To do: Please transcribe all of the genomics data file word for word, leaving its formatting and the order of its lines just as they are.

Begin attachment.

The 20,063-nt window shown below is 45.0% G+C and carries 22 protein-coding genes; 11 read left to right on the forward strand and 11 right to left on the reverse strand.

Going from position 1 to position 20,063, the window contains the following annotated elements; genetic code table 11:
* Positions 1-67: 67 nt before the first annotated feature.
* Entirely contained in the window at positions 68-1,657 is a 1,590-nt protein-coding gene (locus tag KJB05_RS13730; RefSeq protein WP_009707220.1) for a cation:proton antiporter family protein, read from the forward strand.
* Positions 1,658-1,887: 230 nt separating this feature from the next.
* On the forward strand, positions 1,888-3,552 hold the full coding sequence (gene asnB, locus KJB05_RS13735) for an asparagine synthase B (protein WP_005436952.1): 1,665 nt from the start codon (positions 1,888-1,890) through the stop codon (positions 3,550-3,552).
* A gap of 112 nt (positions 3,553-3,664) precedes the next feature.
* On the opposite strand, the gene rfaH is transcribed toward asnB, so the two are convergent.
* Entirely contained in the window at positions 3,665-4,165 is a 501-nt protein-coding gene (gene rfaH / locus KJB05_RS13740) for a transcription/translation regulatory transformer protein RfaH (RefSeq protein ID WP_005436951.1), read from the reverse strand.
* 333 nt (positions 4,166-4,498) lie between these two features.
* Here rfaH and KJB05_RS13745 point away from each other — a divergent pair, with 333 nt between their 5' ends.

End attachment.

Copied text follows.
The 20,063-nt window shown below is 45.0% G+C and carries 22 protein-coding genes; 11 read left to right on the forward strand and 11 right to left on the reverse strand.

Going from position 1 to position 20,063, the window contains the following annotated elements; genetic code table 11:
* Positions 1-67: 67 nt before the first annotated feature.
* Entirely contained in the window at positions 68-1,657 is a 1,590-nt protein-coding gene (locus tag KJB05_RS13730; RefSeq protein WP_009707220.1) for a cation:proton antiporter family protein, read from the forward strand.
* Positions 1,658-1,887: 230 nt separating this feature from the next.
* On the forward strand, positions 1,888-3,552 hold the full coding sequence (gene asnB, locus KJB05_RS13735) for an asparagine synthase B (protein WP_005436952.1): 1,665 nt from the start codon (positions 1,888-1,890) through the stop codon (positions 3,550-3,552).
* A gap of 112 nt (positions 3,553-3,664) precedes the next feature.
* On the opposite strand, the gene rfaH is transcribed toward asnB, so the two are convergent.
* Entirely contained in the window at positions 3,665-4,165 is a 501-nt protein-coding gene (gene rfaH / locus KJB05_RS13740) for a transcription/translation regulatory transformer protein RfaH (RefSeq protein ID WP_005436951.1), read from the reverse strand.
* 333 nt (positions 4,166-4,498) lie between these two features.
* Here rfaH and KJB05_RS13745 point away from each other — a divergent pair, with 333 nt between their 5' ends.